For years, Republican lawmakers have tried to defund Planned Parenthood. Now, it’s closer than ever to becoming reality.

The consequences could be significant: The organization’s clinics could lose between 30 and 40 percent of their funding. People on Medicaid would have fewer health-care options. And if clinics had to close their doors, studies suggest it would be tough for other health centers to pick up the slack.

The American Health Care Act — the House’s bill to roll back some of the Affordable Care Act — narrowly passed a vote in May and was sent to the Senate. Buried amid steep Medicaid cuts and regulatory changes was a provision stopping Medicaid funds from going to Planned Parenthood for one year. Additionally, Republican budget proposals since 2011 have included cutting Planned Parenthood off from Title X and other grants.

It’s not yet clear whether such a defunding could pass the Senate. Republicans hold a slim majority in the chamber, and Susan Collins of Maine and Lisa Murkowski of Alaska have already announced their opposition to that portion of the AHCA.

If one of these defunding measures did pass, though, it has the potential to devastate the organization, which provides health-care services to 2.4 million people each year.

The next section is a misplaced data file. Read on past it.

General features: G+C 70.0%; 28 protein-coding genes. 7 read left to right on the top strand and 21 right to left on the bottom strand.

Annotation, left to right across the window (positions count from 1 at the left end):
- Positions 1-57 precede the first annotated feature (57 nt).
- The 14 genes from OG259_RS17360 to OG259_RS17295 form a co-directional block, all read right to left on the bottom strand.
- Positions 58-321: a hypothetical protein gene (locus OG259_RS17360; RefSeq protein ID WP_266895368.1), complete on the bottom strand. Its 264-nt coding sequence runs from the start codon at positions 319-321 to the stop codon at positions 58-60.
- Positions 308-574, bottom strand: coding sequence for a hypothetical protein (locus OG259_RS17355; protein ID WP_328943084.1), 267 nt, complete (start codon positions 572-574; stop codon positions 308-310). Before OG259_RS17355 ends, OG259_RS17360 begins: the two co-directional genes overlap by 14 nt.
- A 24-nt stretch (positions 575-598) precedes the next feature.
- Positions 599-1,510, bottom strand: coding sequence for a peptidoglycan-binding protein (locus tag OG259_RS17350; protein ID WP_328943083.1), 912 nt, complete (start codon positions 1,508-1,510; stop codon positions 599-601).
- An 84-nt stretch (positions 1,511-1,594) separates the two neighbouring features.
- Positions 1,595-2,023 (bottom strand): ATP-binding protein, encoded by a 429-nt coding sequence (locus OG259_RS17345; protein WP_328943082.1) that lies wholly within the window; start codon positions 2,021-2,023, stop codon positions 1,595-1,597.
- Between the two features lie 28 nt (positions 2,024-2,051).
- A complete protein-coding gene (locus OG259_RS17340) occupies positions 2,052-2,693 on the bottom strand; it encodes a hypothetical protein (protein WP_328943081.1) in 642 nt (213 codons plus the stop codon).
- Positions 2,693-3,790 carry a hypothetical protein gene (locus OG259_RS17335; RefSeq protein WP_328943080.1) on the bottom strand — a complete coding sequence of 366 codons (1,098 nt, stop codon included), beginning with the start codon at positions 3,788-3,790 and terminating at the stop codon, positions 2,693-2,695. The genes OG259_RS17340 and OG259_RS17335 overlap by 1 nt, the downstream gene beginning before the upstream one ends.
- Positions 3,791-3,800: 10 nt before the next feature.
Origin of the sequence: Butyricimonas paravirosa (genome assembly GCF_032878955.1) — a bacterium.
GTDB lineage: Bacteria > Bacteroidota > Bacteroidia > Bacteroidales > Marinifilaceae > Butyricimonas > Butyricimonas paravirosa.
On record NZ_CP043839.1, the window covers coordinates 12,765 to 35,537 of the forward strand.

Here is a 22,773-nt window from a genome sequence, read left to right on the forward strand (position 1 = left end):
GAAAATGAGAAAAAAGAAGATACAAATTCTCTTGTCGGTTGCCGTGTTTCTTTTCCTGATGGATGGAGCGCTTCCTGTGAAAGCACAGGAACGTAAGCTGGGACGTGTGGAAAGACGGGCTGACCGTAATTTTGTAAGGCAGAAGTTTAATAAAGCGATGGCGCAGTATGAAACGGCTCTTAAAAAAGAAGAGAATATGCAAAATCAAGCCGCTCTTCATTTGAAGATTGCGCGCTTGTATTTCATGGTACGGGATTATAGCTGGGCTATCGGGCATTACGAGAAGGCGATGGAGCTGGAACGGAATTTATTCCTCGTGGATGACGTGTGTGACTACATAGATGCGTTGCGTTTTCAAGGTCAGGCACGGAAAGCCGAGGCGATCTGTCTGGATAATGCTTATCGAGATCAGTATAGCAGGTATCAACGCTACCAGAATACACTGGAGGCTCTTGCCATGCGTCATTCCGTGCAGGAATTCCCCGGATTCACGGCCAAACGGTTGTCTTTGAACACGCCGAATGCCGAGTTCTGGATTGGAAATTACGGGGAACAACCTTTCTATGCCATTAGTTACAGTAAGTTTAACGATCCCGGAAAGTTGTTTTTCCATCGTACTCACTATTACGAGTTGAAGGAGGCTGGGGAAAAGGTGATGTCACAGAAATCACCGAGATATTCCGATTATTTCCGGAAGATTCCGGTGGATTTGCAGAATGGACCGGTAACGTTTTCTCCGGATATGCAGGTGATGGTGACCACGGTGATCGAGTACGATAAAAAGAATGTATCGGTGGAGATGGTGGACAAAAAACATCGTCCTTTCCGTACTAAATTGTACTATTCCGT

PLANNED PARENTHOOD FUNDING,

2015-2016

41%

Government funding

33%

Private donations

Private insurance

reimbursements

23%

3%

Other

PLANNED PARENTHOOD FUNDING, 2015-2016

Private insurance

reimbursements

Government funding

Private donations

Other

41%

33%

23%

3%

Though Planned Parenthood-specific figures aren’t available, an analysis by the Guttmacher Institute, which favors abortion rights, found that for the average family planning clinic, the vast majority of its public funding comes from the federal government — and is, therefore, at risk. This breakdown closely mirrors the historical figures Planned Parenthood has provided.

FAMILY PLANNING GOVERNMENT

FUNDING, 2015

Primarily

federal

funding*

75%

Medicaid

Title X grants

10%

2%

Other federal

State

funding

State funding,

besides Medicaid

13%

*About 10 percent of family planning Medicaid funding

comes from the state

FAMILY PLANNING GOVERNMENT FUNDING, 2015

State funding

Primarily federal funding*

Medicaid

Title X

grants

State funding,

besides Medicaid

75%

13%

10%

Other federal

funding

2%

*About 10 percent of family planning Medicaid funding comes from the state